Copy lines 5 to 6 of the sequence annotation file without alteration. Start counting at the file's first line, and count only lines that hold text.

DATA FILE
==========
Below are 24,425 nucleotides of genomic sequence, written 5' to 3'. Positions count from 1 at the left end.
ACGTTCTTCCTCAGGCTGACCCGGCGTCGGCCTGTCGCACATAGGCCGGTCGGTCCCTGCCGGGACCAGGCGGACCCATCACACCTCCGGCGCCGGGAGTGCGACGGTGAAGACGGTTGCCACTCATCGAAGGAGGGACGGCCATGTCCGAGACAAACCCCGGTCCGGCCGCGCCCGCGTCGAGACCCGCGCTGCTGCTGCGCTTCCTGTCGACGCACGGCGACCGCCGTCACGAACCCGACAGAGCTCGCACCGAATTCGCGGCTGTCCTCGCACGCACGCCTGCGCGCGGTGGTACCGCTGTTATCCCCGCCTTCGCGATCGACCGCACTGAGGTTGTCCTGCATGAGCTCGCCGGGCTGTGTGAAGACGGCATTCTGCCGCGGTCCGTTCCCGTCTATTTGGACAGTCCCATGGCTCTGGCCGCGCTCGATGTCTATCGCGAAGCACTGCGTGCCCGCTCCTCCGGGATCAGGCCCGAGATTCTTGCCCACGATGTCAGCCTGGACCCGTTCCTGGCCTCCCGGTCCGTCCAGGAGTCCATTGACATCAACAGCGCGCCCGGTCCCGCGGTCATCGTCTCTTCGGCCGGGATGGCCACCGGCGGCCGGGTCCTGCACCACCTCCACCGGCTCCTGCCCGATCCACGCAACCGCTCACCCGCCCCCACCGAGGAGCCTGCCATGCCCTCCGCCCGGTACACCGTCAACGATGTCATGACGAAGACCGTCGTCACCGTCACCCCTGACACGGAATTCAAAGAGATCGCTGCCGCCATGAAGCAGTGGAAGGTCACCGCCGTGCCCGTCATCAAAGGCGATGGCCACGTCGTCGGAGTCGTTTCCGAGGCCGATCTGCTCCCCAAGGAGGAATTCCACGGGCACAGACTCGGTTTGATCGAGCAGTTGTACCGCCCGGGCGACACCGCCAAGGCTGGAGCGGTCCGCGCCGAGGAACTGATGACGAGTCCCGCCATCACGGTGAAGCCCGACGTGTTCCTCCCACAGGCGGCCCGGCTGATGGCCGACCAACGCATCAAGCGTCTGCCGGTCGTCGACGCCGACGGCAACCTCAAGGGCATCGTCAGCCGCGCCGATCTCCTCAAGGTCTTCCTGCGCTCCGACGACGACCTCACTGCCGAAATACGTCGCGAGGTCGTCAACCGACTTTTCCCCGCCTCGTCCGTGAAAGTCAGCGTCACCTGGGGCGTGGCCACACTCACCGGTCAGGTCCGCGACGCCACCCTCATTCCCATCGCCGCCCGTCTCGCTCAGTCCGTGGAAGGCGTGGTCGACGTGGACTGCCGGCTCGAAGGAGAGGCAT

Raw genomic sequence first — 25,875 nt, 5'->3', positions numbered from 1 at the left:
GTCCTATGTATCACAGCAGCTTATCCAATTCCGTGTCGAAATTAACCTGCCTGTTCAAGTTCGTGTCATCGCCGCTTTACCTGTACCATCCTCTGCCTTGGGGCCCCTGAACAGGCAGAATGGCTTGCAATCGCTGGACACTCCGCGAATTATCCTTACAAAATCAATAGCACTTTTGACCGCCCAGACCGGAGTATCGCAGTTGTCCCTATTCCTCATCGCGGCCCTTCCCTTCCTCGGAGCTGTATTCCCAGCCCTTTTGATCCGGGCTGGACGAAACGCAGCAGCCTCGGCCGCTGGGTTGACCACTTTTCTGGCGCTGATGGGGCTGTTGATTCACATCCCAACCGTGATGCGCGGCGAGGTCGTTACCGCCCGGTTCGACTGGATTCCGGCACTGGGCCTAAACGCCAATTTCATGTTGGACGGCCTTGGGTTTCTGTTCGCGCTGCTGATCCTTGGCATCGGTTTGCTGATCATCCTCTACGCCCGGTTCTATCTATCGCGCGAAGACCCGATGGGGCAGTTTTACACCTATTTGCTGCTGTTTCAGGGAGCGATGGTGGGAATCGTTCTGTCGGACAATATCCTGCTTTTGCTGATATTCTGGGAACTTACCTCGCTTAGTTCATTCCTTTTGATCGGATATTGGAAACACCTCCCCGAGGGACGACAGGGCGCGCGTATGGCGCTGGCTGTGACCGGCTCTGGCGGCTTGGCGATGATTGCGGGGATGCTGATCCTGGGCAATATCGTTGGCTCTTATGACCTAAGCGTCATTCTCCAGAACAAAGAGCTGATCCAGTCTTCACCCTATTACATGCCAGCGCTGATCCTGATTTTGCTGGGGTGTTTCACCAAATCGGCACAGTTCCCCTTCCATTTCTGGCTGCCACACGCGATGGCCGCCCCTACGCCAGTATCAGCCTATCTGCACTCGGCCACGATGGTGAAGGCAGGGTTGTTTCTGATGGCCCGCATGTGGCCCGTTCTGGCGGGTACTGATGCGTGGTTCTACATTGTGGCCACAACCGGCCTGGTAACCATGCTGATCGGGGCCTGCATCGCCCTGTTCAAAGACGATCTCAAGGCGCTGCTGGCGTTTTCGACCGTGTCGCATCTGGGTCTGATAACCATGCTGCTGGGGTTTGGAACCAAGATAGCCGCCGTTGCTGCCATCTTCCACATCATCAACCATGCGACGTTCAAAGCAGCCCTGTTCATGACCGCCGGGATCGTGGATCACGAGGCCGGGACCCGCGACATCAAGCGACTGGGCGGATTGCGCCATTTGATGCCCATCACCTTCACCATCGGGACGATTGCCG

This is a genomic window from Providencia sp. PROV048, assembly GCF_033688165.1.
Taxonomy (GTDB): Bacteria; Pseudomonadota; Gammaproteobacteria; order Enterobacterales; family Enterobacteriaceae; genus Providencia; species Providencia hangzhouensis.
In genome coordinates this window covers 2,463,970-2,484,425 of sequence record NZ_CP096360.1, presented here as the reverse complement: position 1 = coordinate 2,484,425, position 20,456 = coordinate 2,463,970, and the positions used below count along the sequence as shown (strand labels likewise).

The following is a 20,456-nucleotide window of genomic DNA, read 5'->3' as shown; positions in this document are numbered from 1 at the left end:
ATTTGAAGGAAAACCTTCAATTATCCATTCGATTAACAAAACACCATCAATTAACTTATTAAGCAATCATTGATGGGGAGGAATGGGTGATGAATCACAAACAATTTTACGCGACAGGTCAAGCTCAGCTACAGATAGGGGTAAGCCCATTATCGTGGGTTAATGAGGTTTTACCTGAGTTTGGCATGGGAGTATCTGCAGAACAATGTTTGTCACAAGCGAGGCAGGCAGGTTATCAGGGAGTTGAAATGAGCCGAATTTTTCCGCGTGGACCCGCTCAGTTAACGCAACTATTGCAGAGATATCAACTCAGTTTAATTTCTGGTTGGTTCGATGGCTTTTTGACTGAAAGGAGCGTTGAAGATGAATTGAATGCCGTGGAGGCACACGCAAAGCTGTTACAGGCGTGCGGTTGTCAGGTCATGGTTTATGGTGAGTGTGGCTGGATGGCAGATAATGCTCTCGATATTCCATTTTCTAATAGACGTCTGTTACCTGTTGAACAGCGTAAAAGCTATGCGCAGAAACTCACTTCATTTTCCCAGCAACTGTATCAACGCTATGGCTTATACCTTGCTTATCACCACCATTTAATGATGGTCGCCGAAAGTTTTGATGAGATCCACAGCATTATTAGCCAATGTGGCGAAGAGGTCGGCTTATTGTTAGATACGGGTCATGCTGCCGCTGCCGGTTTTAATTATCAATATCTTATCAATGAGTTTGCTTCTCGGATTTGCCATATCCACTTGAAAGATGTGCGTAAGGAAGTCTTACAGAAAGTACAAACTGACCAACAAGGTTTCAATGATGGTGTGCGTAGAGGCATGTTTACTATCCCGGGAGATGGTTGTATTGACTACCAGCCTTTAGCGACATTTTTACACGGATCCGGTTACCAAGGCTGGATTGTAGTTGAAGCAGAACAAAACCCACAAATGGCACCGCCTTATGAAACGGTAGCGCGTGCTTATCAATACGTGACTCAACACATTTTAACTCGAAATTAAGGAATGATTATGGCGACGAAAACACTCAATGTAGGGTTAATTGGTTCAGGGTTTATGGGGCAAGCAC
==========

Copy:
This is a genomic window from Providencia sp. PROV048, assembly GCF_033688165.1.
Taxonomy (GTDB): Bacteria; Pseudomonadota; Gammaproteobacteria; order Enterobacterales; family Enterobacteriaceae; genus Providencia; species Providencia hangzhouensis.